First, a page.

What’s Lenders Mortgage Insurance (LMI), why do I need it? How much does it cost? These are some of the questions people who are buying their property for the first time or people who aren’t familiar with the concept frequently ask. Do you have similar questions? If yes, then today’s article will teach you everything you need to know about the lenders mortgage insurance.
What’s Lenders Mortgage Insurance (LMI)?
The first thing you should know is that the LMI is an insurance policy that protects the lender instead of the borrower in the event where the borrower defaults on their home loan and there’s a shortfall. If the amount you recovered from selling your home is not enough to cover your debt, the outstanding amount you owe to your lender is termed shortfall.
The LMI helps the borrower cover the shortfall by paying the outstanding amount to the lender. Don’t breathe easy yet because your LMI provider may want to recover the shortfall amount from you.
When is Lenders Mortgage Insurance necessary?
You may need LMI when your home loan deposit is lesser than 20% of the property’s lender-assessed value. Your lender-assessed value is simply your lender’s valuation of the property you want to own.
When your initial deposit is lower than 20% of the lender-assessed value, it simply means that you have an 80% Loan to Value Ratio (LTV) and when your LVR is more than 80%, it puts the lender at higher risk that’s why LMI is needed in such scenarios.
Not all lenders follow the same rules in determining when LMI is needed that’s why when applying for a home loan, the lender should be able to tell you when LMI is applicable and what the approximate cost of the LMI should be.
How much does Lenders Mortgage Insurance cost?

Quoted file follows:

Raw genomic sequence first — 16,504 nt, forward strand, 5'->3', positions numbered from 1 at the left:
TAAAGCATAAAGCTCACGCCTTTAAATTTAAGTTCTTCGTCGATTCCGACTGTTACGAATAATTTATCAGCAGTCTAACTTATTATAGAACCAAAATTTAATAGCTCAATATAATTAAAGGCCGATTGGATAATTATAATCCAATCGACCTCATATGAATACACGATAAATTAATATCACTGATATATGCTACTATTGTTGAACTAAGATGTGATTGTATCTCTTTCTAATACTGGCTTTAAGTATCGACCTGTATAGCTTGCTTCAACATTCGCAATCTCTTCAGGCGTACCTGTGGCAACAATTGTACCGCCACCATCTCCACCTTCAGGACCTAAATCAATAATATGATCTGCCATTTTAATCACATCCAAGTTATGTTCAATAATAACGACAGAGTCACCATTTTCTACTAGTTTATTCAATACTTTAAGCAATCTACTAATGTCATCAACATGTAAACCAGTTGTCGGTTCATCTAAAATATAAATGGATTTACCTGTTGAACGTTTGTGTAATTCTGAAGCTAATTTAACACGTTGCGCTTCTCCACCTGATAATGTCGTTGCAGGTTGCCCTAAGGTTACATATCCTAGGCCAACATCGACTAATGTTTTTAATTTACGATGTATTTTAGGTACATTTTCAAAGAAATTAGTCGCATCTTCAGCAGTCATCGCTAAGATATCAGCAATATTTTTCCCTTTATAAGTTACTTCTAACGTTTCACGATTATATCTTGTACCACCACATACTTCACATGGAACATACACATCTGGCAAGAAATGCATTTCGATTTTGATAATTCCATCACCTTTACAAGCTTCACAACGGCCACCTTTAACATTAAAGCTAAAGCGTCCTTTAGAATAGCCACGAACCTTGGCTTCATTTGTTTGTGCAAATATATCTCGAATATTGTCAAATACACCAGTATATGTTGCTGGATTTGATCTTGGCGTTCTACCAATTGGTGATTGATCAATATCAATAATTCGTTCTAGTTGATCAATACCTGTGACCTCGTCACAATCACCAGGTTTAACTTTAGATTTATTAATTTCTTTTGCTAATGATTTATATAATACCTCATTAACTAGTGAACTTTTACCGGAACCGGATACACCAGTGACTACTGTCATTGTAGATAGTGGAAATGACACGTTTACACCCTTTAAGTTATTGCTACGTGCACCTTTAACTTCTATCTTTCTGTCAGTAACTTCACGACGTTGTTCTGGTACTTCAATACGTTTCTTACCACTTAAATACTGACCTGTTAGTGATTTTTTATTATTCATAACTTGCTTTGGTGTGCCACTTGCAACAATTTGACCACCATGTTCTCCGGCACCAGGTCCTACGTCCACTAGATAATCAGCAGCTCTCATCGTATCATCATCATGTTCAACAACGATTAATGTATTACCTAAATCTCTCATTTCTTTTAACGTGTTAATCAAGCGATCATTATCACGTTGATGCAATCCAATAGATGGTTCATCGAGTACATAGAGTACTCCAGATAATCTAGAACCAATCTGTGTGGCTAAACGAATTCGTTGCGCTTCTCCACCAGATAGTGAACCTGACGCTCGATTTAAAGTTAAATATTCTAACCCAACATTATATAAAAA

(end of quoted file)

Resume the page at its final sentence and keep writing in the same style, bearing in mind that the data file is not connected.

The value of the lender’s mortgage insurance varies between people because the value is usually dependent on factors like where you borrowed, the size of your deposit, and your lender. If all the factors mentioned have high percentages, it means that you’ll pay more to LMI.
Can Lenders Mortgage Insurance be refunded or transferred to another financial institution?
LMI cannot be transferred to any financial institution. LMI usually don’t offer refunds except the repay your home loan within two years of the drawdown or settlement date only then will you be entitled to a partial refund.
If you made the entire payment on or after the drawdown or settlement date (25th November 2019), you’ll be refunded with:
If you repay your home loan within 12 months of the date of drawdown or settlement, you’ll be refunded 40% of your LMI fee.
If you repay your home loan between 12 months and 24 months of the date of drawdown or settlement, you’ll be refunded 20% of your LMI fee.
Note: If your drawdown or settlement date was set before the 25th of November 2019 or if you refuse or are unable to complete your house loan within two years of your drawdown or settlement date, you’ll not be refunded with any of your LMI fees.
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